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Research on the Techniques of Making Pottery Figurines of the Qin Army

  • H.J. Qu (a1), Z.H. Cheng (a2) and Xiao Jie Wu (a3)

Abstract

A description of the excavations of the Qin pottery army is given first. Analyses of the raw materials are reported. The construction techniques of the soldiers and horses are detailed separately. Lastly, analysis and reconstruction of the firing technology and post-fire paints are presented.

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1. Some of the data in this article appears at the Xian Museum and part was published in Chinese, as Qu, H.J., Cheng, Z.H. and Wu, X.J., “Research on the Techniques in Making Pottery Figurines of Qin Army,” A Collection of Essays on Chinese Ancient Ceramic Studies, P.R. China, December 1982. Donna Straham and Jia-Sun Tsang translated the article into English.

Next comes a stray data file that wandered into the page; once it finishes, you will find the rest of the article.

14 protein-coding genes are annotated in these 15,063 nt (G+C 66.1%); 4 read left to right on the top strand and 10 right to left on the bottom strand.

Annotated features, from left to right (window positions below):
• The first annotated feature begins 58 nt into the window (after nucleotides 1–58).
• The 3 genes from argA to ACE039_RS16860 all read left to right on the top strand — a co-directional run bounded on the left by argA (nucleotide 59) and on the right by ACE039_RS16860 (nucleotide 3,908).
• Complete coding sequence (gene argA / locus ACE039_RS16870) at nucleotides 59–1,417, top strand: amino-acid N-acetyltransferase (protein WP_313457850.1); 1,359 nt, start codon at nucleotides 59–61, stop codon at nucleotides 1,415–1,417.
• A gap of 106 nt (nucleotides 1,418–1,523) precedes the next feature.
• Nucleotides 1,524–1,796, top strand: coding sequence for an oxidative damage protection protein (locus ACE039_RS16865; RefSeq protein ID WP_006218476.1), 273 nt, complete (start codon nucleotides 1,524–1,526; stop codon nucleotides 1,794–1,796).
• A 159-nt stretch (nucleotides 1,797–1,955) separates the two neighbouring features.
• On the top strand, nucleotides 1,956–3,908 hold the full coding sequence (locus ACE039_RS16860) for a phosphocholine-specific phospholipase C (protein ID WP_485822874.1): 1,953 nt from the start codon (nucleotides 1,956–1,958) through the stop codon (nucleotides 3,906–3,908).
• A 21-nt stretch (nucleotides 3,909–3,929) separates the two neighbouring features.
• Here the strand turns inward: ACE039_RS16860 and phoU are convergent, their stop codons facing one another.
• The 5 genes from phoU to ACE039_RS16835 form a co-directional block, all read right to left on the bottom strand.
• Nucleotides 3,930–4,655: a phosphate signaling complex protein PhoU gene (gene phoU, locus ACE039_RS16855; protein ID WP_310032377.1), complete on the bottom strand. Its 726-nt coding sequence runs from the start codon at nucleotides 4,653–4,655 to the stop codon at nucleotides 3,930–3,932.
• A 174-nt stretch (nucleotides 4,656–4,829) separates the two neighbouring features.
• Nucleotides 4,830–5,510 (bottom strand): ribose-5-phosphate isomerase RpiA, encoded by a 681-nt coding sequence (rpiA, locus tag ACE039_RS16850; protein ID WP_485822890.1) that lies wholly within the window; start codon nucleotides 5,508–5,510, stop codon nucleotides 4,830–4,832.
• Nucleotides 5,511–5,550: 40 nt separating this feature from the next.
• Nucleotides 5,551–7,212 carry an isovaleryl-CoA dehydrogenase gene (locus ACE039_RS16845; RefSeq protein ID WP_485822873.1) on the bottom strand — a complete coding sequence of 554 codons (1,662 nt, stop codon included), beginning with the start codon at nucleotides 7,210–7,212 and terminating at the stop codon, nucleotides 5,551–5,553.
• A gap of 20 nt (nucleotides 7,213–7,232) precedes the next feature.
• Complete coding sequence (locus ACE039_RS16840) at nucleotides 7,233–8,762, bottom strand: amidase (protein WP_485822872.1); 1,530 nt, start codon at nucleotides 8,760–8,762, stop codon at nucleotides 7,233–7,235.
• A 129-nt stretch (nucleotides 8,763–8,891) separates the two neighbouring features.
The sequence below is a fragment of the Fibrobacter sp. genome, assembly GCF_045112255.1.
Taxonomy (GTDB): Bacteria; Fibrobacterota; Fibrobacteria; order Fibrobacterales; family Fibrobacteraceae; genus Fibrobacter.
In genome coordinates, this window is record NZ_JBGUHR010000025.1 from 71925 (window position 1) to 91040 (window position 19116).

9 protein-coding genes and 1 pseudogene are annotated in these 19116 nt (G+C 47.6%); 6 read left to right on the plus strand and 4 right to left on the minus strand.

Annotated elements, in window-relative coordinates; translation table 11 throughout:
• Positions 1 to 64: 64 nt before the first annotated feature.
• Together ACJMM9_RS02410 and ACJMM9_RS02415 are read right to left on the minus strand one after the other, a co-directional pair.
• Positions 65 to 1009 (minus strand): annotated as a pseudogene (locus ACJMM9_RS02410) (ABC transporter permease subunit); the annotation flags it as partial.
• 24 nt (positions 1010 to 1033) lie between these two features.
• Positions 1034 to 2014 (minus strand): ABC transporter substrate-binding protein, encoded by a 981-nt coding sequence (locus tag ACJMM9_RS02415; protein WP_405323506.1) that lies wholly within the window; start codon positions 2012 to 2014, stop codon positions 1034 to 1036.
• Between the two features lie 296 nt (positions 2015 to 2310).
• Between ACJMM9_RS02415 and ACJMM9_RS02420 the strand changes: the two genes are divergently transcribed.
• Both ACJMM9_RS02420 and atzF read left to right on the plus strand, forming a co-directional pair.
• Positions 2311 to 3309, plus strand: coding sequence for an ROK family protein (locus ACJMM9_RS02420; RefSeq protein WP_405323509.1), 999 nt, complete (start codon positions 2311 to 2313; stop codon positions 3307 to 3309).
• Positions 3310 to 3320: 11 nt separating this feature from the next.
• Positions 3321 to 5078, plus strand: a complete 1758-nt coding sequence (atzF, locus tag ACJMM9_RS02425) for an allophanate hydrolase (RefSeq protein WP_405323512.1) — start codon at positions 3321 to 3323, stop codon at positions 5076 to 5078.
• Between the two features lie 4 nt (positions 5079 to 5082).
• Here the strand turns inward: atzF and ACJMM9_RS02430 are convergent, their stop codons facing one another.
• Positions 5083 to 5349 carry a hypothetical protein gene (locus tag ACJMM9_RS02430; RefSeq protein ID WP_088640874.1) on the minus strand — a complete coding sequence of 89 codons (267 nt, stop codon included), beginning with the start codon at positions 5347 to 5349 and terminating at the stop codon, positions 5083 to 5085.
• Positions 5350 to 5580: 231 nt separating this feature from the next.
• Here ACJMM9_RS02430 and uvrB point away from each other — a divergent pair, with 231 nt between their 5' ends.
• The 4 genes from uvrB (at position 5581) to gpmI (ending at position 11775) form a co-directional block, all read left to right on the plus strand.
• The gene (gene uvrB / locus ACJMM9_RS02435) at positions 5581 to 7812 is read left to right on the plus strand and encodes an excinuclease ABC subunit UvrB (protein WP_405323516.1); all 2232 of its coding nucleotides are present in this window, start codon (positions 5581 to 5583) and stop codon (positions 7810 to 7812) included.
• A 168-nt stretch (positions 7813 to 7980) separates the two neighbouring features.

2. Historic Relics Unearthed in New China, Foreign Language Press, Peking, 1972, no. 81; Smithsonian Magazine, Feb. 1975 and Nov. 1979; Edmund Capon, Qin Shihuang: Terracotta Warriors and Horses, International Cultural Corp. of Australia, Ltd., 1983; and Arthur Cotterell, The First Emperor's Warriors, London, 1987.
3. Huang, Qin Shu Pottery Figures of Warriors and Horses,: A Corpus of Data, No. 1, compiled by the Museum of Qin Shi Huang Pottery Figures of Warriors and Horses, 1980 (in English).
4. Recent finds, about 25 miles away from the corpus described here, have been reported in the China People's Daily. Another, more numerous terracotta army was found 10 March 1990 during road construction about 15 miles north of Xian. The new army protects the tomb of a later Han dynasty emperor, Jingdi, who ruled from 157-141 B.C., about 70 years later than Qin Shihuangdi. The figurines are smaller, about 60 cm tall, but probably far more numerous as 24 vaults or pits were found instead of only 3.
5. The weight of the figurines is about 200-300 lbs., and the horses weigh about 500 lbs.

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Research on the Techniques of Making Pottery Figurines of the Qin Army

  • H.J. Qu (a1), Z.H. Cheng (a2) and Xiao Jie Wu (a3)

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